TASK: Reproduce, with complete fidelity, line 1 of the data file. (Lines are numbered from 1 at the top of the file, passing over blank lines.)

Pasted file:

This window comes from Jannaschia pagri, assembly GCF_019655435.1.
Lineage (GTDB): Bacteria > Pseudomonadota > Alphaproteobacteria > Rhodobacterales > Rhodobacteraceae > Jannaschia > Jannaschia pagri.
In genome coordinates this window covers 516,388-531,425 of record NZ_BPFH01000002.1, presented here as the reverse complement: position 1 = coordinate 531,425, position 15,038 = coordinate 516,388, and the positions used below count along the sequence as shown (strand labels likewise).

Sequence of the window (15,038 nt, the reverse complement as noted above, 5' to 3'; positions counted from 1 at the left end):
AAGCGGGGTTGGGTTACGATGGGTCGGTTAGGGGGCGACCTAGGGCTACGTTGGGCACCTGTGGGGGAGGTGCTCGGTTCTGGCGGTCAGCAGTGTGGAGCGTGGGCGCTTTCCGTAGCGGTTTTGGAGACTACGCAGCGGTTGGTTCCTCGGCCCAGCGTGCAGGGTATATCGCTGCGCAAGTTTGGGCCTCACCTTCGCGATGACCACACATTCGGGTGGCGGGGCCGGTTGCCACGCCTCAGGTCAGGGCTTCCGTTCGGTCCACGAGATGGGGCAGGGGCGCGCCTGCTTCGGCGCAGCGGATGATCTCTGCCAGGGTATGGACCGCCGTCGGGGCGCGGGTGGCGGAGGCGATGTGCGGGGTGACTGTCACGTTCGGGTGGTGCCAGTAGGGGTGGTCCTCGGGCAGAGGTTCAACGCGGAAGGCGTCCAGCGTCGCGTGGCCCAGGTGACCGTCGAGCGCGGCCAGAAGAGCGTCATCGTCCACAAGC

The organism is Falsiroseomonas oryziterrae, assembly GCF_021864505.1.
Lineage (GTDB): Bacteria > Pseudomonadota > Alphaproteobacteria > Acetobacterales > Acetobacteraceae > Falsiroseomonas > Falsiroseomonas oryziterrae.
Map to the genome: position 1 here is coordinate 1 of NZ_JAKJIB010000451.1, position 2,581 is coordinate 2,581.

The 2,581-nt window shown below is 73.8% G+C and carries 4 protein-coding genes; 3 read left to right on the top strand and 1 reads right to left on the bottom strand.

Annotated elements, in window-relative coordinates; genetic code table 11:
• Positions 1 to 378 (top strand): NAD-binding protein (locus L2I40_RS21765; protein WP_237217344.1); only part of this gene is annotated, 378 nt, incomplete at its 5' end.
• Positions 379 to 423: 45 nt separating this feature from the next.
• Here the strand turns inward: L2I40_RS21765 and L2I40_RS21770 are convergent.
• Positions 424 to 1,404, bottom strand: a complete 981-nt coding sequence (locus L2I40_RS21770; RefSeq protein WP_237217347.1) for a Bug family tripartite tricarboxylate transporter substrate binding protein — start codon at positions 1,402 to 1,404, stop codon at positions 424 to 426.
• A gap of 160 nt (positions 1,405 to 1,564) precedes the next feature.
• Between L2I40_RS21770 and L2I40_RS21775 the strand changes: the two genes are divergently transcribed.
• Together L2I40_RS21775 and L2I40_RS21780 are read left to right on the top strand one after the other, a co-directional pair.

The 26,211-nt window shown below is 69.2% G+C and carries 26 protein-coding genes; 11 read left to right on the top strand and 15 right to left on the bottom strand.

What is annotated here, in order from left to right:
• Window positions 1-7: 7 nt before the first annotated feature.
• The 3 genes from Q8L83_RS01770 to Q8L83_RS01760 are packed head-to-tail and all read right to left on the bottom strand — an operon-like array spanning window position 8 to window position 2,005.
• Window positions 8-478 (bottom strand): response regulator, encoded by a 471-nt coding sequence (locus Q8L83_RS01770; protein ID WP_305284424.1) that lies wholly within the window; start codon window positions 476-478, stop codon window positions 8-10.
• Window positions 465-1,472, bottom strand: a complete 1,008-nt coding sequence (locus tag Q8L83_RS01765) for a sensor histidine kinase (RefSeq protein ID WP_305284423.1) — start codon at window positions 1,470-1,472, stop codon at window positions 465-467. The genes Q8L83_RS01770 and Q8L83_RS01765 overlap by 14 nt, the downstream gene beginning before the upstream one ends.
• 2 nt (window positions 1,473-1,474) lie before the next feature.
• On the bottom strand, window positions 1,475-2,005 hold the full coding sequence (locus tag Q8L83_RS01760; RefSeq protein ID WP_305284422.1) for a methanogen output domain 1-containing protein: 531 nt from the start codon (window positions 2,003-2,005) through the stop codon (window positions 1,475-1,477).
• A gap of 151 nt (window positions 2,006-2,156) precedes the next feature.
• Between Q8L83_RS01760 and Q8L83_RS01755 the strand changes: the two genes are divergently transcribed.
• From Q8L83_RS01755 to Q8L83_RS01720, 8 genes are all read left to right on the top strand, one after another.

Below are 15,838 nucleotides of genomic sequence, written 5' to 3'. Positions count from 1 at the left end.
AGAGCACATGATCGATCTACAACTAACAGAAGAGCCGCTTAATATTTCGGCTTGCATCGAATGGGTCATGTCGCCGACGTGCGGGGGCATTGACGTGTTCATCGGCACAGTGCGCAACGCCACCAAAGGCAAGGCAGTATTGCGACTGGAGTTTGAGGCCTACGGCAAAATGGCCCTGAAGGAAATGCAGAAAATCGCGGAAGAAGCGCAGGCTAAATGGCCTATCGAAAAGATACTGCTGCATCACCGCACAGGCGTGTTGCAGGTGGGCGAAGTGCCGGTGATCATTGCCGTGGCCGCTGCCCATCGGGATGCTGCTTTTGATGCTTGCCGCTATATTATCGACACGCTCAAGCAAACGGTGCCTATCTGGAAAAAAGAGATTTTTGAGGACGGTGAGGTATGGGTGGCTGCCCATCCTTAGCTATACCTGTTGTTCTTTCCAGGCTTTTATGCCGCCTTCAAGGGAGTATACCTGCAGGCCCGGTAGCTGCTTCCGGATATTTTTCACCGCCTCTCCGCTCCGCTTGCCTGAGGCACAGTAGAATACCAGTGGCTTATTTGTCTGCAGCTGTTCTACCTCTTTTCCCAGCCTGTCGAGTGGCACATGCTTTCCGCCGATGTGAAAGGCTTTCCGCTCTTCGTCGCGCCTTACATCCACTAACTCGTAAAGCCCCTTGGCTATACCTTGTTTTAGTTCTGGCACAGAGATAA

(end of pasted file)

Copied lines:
This window comes from Jannaschia pagri, assembly GCF_019655435.1.